National Geographic

33 articles
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On America’s combat canines and their handlers.

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The perilous attraction of owning exotic pets.

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Inside the minds of two people, one with the world’s best memory and one with the world’s worst.

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On the foreign workers of Dubai, who now make up 90 percent of the city’s population.

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A cave in Russia, a long-lost tip of a pinkie bone, and the discovery of a new kind of human being.

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A writer embarks on a seven-year trek from Africa to Tierra Del Fuego.

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How sectarian violence has made life in northern Nigeria “incomprehensibly frightful.”

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“Turns out your laptop—or camera or gaming system or gold necklace—may have a smidgen of Congo’s pain somewhere in it.”

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On the slaughter of songbirds migrating across the Mediterranean.

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On the dangerous glut of visitors looking to conquer Mt. Everest, where there is sometimes a two-hour wait to climb the Hillary Step.

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An Aboriginal community’s attempt to maintain a 50,000-year-old way of life.

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The story of Lilly Grossman’s genome.

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In the wake of revolution, Libyans envision their future.

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Afghanistan’s Kyrgyz nomads survive in one of Earth’s most remote places, a pocket of land 14,000 feet high where the currency is sheep, the dream is a road, and many will go an entire lifetime without ever seeing a tree.

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In 1912, 300 miles deep on a trek into the uncharted Antarctic wilderness, Douglas Mawson lost most of his crew and supplies. The story of how he got back.

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How the compulsion to explore is coded in the human genome.

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The story of one Tibetan’s protest.

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Life and death in an underground economy.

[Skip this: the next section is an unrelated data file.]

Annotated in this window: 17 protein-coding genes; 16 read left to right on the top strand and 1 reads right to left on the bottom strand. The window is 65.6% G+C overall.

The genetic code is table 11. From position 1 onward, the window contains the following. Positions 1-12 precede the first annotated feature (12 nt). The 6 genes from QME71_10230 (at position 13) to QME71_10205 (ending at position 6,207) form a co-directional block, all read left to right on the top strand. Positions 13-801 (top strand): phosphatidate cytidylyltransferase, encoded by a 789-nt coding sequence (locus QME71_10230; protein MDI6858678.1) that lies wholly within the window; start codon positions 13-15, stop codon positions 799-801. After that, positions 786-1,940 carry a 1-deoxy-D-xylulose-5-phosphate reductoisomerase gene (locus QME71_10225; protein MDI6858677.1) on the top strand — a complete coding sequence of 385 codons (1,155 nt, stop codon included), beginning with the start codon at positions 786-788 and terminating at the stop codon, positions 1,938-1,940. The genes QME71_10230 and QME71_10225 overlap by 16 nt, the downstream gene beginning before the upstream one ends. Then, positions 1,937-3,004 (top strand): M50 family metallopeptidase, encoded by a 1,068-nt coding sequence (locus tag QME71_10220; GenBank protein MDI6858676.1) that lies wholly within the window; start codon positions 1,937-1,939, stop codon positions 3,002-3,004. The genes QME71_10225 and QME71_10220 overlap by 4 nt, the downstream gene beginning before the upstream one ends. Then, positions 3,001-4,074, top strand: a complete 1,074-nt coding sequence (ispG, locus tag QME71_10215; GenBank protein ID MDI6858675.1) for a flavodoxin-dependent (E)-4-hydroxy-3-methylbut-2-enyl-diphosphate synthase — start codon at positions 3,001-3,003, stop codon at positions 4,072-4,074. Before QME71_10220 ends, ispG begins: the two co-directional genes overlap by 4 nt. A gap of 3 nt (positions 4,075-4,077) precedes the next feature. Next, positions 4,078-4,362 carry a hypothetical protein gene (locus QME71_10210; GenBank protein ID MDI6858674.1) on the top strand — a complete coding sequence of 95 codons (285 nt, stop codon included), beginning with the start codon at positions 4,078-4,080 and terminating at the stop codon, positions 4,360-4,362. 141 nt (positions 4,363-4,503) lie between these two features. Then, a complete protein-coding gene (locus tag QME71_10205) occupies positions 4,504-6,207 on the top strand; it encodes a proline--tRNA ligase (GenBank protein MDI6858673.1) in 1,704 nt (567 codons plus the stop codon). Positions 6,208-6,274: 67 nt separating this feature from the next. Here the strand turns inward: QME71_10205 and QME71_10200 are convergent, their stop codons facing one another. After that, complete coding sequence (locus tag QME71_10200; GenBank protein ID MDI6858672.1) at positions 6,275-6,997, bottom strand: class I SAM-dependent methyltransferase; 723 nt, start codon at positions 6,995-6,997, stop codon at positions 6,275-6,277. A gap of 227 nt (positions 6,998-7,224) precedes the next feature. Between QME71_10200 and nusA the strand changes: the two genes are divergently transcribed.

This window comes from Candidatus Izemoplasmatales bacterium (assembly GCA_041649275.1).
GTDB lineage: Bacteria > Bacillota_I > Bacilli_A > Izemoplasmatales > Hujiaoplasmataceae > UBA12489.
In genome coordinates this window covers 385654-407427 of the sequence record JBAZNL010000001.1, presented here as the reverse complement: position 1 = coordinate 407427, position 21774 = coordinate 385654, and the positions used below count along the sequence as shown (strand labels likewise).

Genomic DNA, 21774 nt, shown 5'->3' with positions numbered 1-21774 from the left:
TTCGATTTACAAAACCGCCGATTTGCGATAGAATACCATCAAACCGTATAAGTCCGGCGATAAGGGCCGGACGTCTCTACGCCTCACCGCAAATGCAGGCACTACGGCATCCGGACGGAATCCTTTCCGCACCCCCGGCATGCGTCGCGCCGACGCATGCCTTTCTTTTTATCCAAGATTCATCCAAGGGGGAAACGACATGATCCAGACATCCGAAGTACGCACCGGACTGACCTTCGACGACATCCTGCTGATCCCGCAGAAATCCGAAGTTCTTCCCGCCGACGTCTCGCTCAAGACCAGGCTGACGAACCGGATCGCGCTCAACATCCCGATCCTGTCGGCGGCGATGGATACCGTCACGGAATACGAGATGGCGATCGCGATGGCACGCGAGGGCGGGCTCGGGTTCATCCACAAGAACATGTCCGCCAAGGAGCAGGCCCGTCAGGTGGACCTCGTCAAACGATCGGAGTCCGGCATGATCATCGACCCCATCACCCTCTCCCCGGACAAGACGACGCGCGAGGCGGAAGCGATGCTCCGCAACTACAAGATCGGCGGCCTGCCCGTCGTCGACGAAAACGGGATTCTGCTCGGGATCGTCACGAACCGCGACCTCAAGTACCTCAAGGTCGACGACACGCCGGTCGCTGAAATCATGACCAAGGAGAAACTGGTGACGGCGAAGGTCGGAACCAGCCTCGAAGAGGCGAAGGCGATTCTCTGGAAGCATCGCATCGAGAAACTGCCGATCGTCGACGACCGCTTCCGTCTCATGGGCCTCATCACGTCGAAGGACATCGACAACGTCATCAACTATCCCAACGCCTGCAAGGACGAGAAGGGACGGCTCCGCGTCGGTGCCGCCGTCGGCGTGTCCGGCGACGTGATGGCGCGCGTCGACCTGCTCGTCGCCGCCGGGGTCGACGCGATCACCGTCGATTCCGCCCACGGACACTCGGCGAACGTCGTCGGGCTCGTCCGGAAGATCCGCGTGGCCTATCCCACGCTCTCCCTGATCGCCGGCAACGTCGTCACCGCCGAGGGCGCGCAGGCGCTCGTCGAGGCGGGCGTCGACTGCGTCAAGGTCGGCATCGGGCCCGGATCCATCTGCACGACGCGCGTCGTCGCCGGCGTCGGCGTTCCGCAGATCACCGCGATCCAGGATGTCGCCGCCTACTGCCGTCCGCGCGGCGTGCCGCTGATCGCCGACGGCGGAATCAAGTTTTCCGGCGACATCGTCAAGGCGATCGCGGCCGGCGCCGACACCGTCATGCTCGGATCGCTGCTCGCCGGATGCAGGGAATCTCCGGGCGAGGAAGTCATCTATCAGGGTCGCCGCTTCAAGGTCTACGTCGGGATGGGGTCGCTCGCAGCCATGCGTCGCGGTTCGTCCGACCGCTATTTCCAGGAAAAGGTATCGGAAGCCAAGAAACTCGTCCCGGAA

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A profile of Reinhold Messner, the greatest mountain climber of all time.

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We know we need it, but we don’t know why.

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On Yemen’s uncertain future.

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How the Oglala Lakota healed from a massacre.

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On Astana, the grandiose new capital that Kazakhstan built on the site of a remote Tsarist fort, and its striving young inhabitants.

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The search for what makes identical twins different.

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On the autopsy of a 5,000-year-old murder victim.

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On the battles, both between humans and animals, in Africa’s overpopulated Albertine Rift.

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On the minds of teenagers.

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On the future of Myanmar.

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What overcrowded and swelling Bangladesh can tell us about how the planet’s population, more than 1/3 of which live within 62 miles of a shoreline, will react to rising sea levels.

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Stuck between the Taliban and the U.S. Military, Afghanistan’s farmers risk their lives both when they grow, and when they refuse to grow, fields of poppies.

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The search for the genetic distinction that allows certain animals, humans included, to be domesticated.

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On the golden anniversary of her first trip to study chimps, an ode to Jane Goodall.

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Seventeen years after taking the iconic "Afghan Girl" photograph for National Geographic, Steve McCurry went back to find her.